The president of the Kamloops local representing postal workers says MP Cathy McLeod is the reason for the planned downsizing of the service counter at the downtown post office.
Bob Mitchell of CUPW Local 758 said that post office is being shrunk from three staff at a counter to one person behind a service window by Nov. 15.
City council wrote Canada Post and McLeod earlier this week to object to the change.
Mitchell said the reason for that reduction is McLeod’s survey that he felt was based on misleading information from the Conference Board of Canada.
Canada Post’s annual report for 2012 shows although it made money up until 2011, when it took a loss, it was back in the black in 2012, he said.
“She misled the public into thinking Canada Post was in financial trouble,” he said.
“Canada Post paid for a Conference Board of Canada report and it sits on that board. . . . In 2012, it said we would lose $250 million and we actually made $128 million.”
(What Mitchell didn’t note was that the report states Canada Post would have lost millions in 2012 if not for non-cash, non-receiving adjustments made in staff sick leave and post-retirement health benefits.)
He said at the start of this year, Canada Post had a list of 50 communities where post offices would be changed over to the new service centre model and Kamloops wasn’t one of them.
After McLeod’s survey showing a willingness for service reductions, the downtown Kamloops post office is now slated for change, he said.
“Within two months of McLeod saying she’ll be sure Canada Post is aware that they can strip services in Kamloops, the post office hears her and comes in with this reduction,” said Mitchell.
“Which member of Parliament works actively against their riding?”
McLeod said the survey was answered by about 500 riding constituents.
“The decision has nothing to do with the survey that was done. It’s completely unrelated. I believe it’s my job as a member of Parliament to do the best of my ability to understand how constituents feel about issues,” she said Thursday.
“It was clear that Canada Post has challenges they’re facing and I think it’s important people have input into those changes, what’s reasonable, what’s not reasonable.”
While she would have liked to have more responses, she still felt the survey was an indication of how her constituents feel.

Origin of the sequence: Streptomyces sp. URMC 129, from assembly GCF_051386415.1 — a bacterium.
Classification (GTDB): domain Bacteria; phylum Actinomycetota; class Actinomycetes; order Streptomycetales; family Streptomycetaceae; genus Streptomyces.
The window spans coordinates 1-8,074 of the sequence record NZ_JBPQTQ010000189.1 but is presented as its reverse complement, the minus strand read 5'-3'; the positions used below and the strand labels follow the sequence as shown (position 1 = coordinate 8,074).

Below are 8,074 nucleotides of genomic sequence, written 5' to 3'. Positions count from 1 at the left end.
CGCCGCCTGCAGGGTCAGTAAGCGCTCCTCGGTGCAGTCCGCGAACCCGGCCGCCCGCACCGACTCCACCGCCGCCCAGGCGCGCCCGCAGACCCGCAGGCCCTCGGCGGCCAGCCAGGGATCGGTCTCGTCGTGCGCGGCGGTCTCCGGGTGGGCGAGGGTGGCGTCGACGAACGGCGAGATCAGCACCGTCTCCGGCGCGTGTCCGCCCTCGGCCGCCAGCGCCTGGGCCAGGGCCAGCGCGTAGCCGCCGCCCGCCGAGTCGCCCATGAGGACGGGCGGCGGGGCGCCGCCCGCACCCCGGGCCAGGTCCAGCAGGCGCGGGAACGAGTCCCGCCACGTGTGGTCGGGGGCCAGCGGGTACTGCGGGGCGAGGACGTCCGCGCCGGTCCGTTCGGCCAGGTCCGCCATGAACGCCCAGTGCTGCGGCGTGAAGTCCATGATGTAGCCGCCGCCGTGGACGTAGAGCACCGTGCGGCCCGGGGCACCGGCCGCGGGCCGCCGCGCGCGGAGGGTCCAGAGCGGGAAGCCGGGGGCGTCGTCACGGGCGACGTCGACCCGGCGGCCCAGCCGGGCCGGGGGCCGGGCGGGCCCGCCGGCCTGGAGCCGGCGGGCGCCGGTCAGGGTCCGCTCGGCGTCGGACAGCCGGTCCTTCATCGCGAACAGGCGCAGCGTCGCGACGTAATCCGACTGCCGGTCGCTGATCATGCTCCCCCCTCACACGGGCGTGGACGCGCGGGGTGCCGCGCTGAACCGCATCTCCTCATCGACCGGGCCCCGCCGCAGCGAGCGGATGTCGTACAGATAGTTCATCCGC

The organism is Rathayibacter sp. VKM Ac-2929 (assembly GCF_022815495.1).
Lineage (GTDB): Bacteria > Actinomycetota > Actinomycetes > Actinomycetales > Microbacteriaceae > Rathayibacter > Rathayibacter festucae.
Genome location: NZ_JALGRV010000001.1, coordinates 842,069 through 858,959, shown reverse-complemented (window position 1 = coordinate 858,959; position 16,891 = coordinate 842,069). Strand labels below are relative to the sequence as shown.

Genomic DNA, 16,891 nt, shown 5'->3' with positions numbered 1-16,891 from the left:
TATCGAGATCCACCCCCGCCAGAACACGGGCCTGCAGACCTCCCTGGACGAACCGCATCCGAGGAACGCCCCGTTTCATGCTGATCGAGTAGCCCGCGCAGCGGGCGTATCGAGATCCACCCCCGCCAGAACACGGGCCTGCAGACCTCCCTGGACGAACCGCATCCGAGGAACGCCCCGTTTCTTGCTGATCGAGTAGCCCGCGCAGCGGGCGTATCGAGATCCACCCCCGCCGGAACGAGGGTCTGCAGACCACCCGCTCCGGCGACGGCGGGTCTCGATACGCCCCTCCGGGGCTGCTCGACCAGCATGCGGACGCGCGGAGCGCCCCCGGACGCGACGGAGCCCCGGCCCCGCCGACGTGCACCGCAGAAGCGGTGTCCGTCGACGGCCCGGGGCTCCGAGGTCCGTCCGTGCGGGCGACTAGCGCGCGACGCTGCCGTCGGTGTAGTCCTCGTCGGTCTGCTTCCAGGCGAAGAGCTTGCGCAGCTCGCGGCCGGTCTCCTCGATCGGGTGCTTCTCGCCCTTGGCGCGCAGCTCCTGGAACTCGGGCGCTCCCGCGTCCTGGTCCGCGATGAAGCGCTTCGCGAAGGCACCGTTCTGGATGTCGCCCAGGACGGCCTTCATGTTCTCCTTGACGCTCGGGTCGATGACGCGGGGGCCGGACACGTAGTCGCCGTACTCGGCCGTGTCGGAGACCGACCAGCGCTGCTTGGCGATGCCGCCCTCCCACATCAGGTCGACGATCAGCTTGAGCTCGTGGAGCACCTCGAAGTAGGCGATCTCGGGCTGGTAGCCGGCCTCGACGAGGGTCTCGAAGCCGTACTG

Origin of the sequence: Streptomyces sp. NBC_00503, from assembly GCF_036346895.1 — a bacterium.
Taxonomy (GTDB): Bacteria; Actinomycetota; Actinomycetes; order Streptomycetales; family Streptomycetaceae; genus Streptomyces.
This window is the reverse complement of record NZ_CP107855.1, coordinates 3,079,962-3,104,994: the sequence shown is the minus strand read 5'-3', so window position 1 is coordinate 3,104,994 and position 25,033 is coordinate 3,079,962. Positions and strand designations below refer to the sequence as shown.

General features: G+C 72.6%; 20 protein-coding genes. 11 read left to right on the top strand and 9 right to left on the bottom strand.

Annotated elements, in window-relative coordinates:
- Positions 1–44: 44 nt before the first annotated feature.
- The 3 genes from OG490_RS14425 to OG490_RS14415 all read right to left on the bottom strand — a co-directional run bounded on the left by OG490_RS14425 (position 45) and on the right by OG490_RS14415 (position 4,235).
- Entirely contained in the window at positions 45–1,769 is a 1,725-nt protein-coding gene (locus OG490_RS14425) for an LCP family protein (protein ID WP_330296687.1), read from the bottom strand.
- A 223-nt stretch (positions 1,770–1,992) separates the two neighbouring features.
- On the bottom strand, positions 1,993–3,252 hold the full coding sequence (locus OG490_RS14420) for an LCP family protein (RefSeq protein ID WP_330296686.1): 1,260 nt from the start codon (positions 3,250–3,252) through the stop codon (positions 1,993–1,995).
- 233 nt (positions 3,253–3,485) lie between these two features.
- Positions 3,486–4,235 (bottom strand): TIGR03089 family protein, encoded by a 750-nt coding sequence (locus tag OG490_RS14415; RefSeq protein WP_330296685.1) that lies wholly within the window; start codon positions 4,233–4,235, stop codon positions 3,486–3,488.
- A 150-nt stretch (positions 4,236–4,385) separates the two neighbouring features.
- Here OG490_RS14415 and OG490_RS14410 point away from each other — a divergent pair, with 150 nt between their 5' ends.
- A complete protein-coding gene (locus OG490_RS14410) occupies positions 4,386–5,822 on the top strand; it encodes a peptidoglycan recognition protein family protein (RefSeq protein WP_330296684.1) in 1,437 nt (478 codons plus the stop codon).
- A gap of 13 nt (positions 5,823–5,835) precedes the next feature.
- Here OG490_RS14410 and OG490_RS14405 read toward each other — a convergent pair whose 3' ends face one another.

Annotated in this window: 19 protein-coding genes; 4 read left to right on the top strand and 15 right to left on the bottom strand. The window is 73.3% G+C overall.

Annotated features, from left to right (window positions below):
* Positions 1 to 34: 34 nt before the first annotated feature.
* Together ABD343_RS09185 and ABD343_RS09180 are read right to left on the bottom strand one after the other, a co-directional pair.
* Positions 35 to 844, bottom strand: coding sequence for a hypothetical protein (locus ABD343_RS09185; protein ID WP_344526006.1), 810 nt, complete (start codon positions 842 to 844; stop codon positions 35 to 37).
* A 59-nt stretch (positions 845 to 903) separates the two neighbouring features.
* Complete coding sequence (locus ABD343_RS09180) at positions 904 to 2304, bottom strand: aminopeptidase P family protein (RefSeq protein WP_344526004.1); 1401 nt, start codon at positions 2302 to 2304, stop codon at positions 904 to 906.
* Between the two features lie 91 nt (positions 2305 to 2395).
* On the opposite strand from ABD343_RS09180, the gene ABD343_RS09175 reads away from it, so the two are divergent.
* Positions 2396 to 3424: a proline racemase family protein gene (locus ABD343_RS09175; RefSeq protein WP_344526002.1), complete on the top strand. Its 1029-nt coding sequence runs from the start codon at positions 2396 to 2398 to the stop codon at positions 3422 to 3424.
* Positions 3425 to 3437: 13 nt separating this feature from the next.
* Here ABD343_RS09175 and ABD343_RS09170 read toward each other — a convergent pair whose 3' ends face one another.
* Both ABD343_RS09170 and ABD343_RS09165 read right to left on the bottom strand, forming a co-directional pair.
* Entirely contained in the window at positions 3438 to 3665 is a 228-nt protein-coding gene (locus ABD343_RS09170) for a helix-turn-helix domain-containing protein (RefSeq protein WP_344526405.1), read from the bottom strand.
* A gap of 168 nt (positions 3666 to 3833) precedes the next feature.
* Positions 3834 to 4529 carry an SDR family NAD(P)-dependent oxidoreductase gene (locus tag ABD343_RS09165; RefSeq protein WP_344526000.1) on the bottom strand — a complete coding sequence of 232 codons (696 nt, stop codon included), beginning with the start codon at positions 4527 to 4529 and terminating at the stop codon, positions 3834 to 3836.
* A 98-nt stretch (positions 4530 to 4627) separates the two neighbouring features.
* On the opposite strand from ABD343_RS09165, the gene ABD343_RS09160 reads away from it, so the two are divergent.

Her information from Canada Post is that Kamloops has five outlets, and the volume determines what the service will be.
“Canada Post in terms of operational decisions they need to make going forward, it’s their jurisdiction and free from federal political interference,” she said.
“They certainly indicated to me that there is a lot of sites within Kamloops itself, they quoted five or six postal outlets all within fairly close range of each other, and indicated the volume was such that this was OK.”
Canada Post spokesman John Caines said the entire network is under review.
“Our business model has to change, the union knows that.”
Letter volumes in Kamloops are down, and so the downtown outlet is being changed, he said.
“We’re not going from three (staff) to one. We’re adjusting the service to meet the needs of the customer. We do surveys all the time in our markets, we know what the traffic patterns are,” he said.
Caines said business has dropped at the downtown post office, but when asked for specific figures, he couldn’t provide them, claiming it was proprietary information.
He also disagreed with Mitchell’s claim that there was a list of communities where post offices were being changed to the new service centre model.
“There is no specific list. Every post office is being reviewed.”
The new service centre model, which consists of a window in the wall instead of a counter, allows employees to do other work when there are no customers.
“The window — it allows us to maximize our employees’ time better. They can be behind the counter, nothing’s out on display so no one has to be there all the time.”